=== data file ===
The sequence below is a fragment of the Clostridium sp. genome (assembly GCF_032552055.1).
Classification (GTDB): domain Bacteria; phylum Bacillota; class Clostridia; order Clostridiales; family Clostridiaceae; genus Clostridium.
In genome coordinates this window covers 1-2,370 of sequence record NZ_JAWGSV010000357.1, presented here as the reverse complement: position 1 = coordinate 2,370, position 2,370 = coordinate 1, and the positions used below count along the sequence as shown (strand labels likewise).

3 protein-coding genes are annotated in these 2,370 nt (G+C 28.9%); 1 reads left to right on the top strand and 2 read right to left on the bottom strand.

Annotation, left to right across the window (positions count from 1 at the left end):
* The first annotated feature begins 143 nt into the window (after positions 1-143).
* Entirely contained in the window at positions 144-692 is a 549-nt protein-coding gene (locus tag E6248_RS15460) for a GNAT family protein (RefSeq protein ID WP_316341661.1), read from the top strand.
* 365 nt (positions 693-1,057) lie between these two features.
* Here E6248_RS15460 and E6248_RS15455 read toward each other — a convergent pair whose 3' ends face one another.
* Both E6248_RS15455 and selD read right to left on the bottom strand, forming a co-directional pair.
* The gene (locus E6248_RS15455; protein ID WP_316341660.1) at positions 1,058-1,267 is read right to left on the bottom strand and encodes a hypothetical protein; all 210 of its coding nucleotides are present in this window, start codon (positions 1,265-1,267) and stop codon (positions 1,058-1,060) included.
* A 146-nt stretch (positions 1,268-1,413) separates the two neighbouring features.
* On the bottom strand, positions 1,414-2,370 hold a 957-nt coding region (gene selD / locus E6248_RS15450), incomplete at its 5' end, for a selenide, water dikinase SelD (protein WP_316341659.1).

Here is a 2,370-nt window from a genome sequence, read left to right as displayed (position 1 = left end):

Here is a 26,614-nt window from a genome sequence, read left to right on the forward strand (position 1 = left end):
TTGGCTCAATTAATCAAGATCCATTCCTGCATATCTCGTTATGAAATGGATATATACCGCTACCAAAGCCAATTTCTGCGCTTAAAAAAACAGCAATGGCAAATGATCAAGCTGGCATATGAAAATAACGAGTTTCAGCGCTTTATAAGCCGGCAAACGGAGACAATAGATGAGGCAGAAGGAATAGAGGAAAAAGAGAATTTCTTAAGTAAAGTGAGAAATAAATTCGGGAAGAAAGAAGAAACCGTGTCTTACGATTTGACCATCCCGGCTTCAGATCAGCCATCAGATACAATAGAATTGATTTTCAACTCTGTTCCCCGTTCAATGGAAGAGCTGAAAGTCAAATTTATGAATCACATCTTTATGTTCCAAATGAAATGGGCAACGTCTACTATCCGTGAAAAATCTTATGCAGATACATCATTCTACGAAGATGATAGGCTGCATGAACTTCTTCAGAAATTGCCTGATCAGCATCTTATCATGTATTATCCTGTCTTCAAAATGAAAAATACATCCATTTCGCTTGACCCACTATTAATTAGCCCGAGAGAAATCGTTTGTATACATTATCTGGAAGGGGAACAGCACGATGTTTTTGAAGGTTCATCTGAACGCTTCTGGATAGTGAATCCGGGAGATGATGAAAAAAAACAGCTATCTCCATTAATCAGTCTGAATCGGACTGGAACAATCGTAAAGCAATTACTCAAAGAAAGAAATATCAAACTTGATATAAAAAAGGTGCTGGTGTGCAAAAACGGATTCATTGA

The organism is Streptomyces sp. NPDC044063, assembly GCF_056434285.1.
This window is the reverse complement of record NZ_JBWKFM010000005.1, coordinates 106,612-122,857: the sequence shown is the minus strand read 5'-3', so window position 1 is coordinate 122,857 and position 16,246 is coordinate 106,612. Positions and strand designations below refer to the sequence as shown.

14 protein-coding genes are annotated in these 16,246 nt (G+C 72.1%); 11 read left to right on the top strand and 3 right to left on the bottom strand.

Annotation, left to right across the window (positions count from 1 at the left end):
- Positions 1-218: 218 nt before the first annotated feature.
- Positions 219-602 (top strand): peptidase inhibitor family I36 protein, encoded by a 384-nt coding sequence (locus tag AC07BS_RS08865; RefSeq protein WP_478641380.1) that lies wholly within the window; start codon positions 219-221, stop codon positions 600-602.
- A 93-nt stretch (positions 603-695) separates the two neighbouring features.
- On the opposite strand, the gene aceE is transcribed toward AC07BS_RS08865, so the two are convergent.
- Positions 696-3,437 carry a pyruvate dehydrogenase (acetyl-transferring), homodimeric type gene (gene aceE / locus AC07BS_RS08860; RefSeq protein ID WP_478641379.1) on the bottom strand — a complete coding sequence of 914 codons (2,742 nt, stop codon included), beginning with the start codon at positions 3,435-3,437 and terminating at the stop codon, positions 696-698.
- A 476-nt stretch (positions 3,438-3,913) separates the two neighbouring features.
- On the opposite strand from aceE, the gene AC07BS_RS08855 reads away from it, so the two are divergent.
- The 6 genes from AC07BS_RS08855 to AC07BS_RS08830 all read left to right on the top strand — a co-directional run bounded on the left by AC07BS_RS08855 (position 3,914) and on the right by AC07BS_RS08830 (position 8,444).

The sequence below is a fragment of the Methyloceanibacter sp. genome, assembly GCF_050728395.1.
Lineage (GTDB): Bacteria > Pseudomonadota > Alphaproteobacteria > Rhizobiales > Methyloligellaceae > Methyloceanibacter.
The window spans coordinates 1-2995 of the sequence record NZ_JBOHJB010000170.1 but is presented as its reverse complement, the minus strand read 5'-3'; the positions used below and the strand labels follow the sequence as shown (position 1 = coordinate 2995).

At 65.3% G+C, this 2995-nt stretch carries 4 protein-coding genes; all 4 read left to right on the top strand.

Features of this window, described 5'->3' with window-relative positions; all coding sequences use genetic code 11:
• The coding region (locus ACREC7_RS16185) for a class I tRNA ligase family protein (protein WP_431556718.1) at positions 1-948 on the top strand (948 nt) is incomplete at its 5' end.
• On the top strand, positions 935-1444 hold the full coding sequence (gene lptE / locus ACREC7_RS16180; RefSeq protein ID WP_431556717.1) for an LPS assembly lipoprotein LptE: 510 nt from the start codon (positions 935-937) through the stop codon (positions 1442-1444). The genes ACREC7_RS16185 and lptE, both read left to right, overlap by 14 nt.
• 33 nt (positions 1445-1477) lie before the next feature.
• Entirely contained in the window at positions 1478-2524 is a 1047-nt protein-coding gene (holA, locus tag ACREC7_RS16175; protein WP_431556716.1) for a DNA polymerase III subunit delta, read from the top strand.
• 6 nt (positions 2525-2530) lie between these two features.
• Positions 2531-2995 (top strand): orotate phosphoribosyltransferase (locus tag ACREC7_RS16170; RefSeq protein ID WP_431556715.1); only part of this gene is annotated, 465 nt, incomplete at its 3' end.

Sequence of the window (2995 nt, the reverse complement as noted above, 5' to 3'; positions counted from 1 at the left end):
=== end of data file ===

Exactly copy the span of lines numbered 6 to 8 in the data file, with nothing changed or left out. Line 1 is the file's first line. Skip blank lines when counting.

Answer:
* The first annotated feature begins 143 nt into the window (after positions 1-143).
* Entirely contained in the window at positions 144-692 is a 549-nt protein-coding gene (locus tag E6248_RS15460) for a GNAT family protein (RefSeq protein ID WP_316341661.1), read from the top strand.
* 365 nt (positions 693-1,057) lie between these two features.